The modern alternative dispute resolution movement grows out of the popular belief that litigation is too expensive, risky and time consuming. While ADR methods, such as mediation, are not appropriate or possible in all cases, they should be considered in appropriate cases to address legitimate client concerns about traditional litigation.
The Center for Legal Solution's Dispute Resolution Pledge is an aspirational commitment by attorneys to finding constructive solutions to their clients' legal problems. The Pledge states:
I recognize that for many disputes there may be methods more effective for resolution than traditional litigation. Alternative dispute resolution (ADR) procedures - used in conjunction with litigation or independently - can significantly reduce the costs and burdens of litigation and result in solutions not available in court.
In recognition of the foregoing, I subscribe to the following statements of policy:
First, I will be knowledgeable about ADR.
Second, where appropriate, I will discuss with my clients the availability of ADR procedures so my clients can make an informed choice concerning resolution of the dispute.
Background: Similar Pledges
The Center for Legal Solution's Dispute Resolution Pledge is substantially the same as the International Institute for Conflict Prevention and Resolution's Law Firm Policy Statement on Alternatives to Litigation, which states:
We recognize that for many disputes there may be methods more effective for resolution than traditional litigation. Alternative dispute resolution (ADR) procedures - used in conjunction with litigation or independently - can significantly reduce the costs and burdens of litigation and result in solutions not available in court.
The primary difference between the CPR ADR Pledge and the Center for Legal Solution's Dispute Resolution Pledge is that the former is intended for law firms while the latter is intended for individual attorneys in Georgia.
In recognition of the foregoing, we subscribe to the following statements of policy on behalf of our firm.
First, appropriate lawyers in our firm will be knowledgeable about ADR.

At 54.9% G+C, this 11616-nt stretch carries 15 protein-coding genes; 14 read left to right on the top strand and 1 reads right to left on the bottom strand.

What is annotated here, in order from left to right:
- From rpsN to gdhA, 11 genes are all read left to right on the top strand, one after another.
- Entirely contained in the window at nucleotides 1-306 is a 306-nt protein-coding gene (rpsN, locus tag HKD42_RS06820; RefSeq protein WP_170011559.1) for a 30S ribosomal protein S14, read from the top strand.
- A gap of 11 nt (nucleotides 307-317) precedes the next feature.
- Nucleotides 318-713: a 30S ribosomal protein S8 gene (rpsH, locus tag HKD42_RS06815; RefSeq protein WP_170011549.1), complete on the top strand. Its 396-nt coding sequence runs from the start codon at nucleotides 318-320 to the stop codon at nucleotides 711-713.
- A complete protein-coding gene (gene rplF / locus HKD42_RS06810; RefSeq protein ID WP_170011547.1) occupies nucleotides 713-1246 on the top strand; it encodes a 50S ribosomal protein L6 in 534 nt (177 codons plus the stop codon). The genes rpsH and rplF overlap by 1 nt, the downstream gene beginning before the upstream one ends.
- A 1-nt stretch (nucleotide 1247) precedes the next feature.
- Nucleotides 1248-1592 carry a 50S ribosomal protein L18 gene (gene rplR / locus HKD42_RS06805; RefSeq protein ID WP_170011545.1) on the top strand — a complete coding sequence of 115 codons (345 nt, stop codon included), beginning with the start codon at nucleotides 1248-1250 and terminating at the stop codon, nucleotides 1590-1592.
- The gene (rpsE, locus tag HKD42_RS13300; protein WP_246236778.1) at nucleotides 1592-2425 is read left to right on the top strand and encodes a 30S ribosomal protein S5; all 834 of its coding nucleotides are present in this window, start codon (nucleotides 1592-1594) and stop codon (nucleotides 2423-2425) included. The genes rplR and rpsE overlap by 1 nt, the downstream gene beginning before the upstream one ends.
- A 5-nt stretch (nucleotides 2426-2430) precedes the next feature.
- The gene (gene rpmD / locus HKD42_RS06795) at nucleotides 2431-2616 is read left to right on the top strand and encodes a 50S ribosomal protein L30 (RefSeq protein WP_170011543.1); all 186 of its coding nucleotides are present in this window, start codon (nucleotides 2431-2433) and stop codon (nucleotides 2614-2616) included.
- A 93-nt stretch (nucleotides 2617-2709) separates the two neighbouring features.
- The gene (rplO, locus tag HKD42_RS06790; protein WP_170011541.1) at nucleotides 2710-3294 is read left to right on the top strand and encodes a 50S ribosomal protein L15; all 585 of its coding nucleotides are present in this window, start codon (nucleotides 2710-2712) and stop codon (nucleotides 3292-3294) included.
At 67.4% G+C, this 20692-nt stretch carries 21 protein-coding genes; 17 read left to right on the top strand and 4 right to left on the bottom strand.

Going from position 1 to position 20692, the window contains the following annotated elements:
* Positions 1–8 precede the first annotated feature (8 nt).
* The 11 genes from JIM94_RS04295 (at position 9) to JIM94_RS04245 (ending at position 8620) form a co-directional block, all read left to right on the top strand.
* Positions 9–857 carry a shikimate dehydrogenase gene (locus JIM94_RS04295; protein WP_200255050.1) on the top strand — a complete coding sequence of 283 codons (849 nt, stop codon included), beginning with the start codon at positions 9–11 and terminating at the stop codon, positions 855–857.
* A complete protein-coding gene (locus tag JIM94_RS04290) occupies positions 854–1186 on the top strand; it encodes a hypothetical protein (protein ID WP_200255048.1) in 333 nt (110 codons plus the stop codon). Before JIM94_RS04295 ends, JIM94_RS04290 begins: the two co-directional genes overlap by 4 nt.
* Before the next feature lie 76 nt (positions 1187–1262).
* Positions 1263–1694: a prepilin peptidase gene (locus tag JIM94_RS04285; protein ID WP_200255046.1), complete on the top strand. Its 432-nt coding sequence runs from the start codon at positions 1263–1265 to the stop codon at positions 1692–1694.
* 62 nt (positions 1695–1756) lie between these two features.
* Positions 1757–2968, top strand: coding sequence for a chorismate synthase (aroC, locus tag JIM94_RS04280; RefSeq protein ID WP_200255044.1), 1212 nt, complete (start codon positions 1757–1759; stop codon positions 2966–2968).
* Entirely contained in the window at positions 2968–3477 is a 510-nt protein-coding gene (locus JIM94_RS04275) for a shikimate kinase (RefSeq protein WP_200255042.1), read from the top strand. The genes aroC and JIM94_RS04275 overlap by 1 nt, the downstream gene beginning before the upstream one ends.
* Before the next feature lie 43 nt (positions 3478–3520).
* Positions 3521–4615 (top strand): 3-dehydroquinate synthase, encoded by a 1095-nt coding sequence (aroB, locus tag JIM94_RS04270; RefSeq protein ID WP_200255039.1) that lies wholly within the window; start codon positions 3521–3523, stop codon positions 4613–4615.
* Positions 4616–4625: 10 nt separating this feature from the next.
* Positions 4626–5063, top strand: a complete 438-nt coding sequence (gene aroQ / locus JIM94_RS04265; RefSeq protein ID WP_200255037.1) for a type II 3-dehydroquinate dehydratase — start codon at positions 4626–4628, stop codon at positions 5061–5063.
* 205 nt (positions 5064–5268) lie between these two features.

Second, where appropriate, the responsible attorney will discuss with the client the availability of ADR procedures so the client can make an informed choice concerning resolution of the dispute.
Thousands of Law Firms and Companies Have Made this Pledge
The CPR ADR Pledge has been signed by more than 1,600 law firms, including 400 of the largest 500 law firms in the United States. See list of Law Firm ADR Pledge Signers. These 1,600 law firms have been joined by more than 4,000 corporations in pledging a commitment to practical dispute resolution. See List of Corporate Signers. Your firm or company may have already committed to the principles embodied in the Dispute Resolution Pledge.
A similar campaign is underway in Maryland. In Maryland, the Mediation and Conflict Resolution office has formed an initiative to promote ADR throughout Maryland's business and legal communities. More information.
Consistent with Responsible Advocacy
It should be noted that the Center's Dispute Resolution Pledge does not commit the attorney to discuss ADR with clients in all cases; e.g., where the case is intended to prove or test a legal principle. Additionally, the Pledge leaves the question of timing, of when to raise discussion of ADR with the client, to the judgment of counsel. The Pledge recognizes that negotiation and ADR are compatible with vigorous advocacy and litigation on behalf of the client.
We believe that alternative dispute resolution is relevant in many practice areas. Consideration of ADR should not just begin with a dispute, but should be brought to bear during negotiation of contracts and agreements which are the basis of business and other relationships.
Why Would an Attorney Not Make this Pledge?
Many attorneys will recognize that they are already required to pursue some degree of alternative dispute resolution under the Federal Rules of Civil Procedures as well as Georgia law and local court rules. Whether through a Bridge the Gap Seminar or practical experience, most attorneys are knowledgeable about ADR.
While we would like to think our Pledge so compelling that no attorney will dissent, we expect less than universal agreement on this matter. Some attorneys have grown tired of mediation as it has been overused and poorly implemented by court programs. Others represent companies that would like to be known for never settling cases, lest they appear weak.
Though mediation and other methods of alternative dispute resolution are not appropriate in all cases, we think that potential clients would appreciate thoughtful consideration of ADR when it may help them to achieve results efficiently.
Dispute Resolution Pledge
Client Communication Pledge
Pro Bono Service Pledge
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